The apparatus, which cannot fail to be of great value to those who deal largely in coal or rock oils, or their liquid products, is now to be had in New York.
AcelyUne.—In his lecture already referred to, Dr. Frankland mentioned the fact of the discovery by M. Berthelot, within the past ten years, of anew component in coal-gas, to which he had given the name of acetylene, and for the production of which, unlike that of the other gaseous hydrocarbons, an intense heat is requisite. The object had been, hitherto, to produce coal-gas at a low temperature; but now the question was how far the production of this acetylene on a large scale could bo carried on. This question is still in embryo; but if successful results are obtained, the influence on the futnre manufacture of gas must be great. The lecturer exhibited the light of the now gas, as set free by adding to acetylide of copper dilute chlorhydric acid; and although tho gas was burned—as its excessive proportion of carbon rendered necessary—in only a very small jet, still the intense brilliancy of the light it alforded was decisively apparent.
In his introductory address before the British Association, 1863, the president, Sir William Armstrong, referred to the subject of acetylene. He mentioned the observation of Dr. Odling, to the effect that the new gas may bo produced by mixing carbonic oxide with an equal volume of light carburetted hydrogen, and exposing the mixture in a porcelain tube to an intense heat; and the still more recent observation of Mr. Siemens, who has discovered that this gas is formed in the highly heated regenerators of his furnaces. The lecturer declared that there is now every reason to believe the new gas will become practically available for illuminating purposes.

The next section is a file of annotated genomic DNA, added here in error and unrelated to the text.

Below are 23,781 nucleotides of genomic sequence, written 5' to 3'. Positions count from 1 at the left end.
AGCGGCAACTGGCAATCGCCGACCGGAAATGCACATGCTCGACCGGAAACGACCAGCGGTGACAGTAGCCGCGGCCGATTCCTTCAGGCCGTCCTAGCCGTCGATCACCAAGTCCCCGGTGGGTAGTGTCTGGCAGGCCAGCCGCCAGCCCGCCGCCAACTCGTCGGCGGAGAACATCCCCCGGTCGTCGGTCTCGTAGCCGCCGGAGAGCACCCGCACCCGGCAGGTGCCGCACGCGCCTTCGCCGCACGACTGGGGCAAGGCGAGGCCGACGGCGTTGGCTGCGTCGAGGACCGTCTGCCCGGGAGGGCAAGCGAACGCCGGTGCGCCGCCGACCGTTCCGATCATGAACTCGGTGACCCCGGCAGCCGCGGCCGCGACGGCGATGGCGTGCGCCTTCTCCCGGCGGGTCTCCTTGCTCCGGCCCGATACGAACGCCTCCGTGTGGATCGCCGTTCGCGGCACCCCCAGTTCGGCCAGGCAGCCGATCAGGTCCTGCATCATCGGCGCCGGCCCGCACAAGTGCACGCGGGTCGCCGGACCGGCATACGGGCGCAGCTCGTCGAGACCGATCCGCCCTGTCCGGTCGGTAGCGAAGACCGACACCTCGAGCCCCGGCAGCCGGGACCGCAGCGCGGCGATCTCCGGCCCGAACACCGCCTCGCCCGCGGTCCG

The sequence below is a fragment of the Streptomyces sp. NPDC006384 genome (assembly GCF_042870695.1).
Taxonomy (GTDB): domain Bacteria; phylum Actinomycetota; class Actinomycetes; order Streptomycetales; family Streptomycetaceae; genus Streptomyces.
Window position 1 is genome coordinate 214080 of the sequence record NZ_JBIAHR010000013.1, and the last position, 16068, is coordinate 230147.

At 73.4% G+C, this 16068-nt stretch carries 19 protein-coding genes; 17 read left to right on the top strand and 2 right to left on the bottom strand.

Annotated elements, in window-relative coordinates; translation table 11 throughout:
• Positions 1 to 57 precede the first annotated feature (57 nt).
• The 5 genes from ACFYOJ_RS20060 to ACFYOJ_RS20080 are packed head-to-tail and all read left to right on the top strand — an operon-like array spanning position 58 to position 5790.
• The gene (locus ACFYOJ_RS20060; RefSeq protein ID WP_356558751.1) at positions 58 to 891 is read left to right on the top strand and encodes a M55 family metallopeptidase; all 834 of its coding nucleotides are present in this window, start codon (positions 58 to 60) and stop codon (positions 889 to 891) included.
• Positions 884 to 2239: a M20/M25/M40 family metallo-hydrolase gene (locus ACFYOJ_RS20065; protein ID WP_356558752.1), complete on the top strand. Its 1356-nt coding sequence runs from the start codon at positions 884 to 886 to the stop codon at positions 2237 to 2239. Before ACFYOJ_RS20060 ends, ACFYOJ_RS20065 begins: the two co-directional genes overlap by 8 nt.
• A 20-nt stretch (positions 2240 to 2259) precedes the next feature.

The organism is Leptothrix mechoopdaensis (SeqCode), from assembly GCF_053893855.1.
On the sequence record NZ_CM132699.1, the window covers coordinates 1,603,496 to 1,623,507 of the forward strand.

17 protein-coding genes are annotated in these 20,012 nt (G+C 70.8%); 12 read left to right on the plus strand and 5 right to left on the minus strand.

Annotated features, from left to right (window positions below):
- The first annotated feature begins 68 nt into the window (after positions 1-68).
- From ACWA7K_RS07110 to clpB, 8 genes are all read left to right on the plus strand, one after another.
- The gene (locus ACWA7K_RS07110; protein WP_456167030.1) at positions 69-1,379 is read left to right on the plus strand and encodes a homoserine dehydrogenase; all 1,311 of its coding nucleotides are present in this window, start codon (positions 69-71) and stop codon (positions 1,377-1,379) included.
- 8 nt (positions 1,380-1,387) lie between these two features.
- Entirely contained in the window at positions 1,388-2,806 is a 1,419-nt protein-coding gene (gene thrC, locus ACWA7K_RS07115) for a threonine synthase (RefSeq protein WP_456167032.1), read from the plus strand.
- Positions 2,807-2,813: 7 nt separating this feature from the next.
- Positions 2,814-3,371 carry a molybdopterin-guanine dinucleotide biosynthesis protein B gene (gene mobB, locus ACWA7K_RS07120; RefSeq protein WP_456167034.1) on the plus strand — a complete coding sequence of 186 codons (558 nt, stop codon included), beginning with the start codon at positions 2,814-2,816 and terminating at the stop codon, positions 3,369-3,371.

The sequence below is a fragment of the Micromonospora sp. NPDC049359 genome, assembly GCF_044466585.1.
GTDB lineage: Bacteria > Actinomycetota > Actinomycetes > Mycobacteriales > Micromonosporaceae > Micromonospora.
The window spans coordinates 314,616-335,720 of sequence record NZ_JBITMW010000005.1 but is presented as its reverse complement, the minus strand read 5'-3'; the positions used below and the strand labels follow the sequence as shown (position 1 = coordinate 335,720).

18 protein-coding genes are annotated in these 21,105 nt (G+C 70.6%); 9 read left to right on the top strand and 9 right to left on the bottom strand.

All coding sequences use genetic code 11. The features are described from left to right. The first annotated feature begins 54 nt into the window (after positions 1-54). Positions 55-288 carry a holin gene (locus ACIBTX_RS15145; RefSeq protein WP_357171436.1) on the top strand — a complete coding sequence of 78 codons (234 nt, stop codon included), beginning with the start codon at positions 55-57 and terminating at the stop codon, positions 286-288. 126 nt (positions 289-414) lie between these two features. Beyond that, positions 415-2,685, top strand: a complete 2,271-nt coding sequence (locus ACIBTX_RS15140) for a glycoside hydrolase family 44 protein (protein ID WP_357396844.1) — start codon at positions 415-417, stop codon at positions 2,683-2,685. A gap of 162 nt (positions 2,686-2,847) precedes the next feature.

Artificial Fuel and Gas Material.—Before a meeting (Nov. 19th, 18G3) of members of the Franklin Institute, Phila., Prof. A. L. Fleury exhibited samples of a fuel and gas material, or basis, the invention of Mr. Win. Gerhardt, of that city. A solid material, which is at once fire-proof and porous, is made into bricks, balls, or other desired shape; and these are next mado to imbibe gas tar, coal oil, or other similar hydrocarbon, until saturated, and arc then dried. They can then bo used as fuel, or distilled for illuminating gas. No ash results, and the porosity is retained; so that the masses can be used again in the same manner. This is proposed as a method of securing a fuel freo from sulphur, for the manufacture of steel, iron, glass, etc.; and it is said that it can be made to furnish a fuel cheaper than is coal, at the prices now ruling.
Methods of Gas Manufacture.—In the CvcloP.toia. for 1862 were mentioned certain processes for carburetting more highly lighting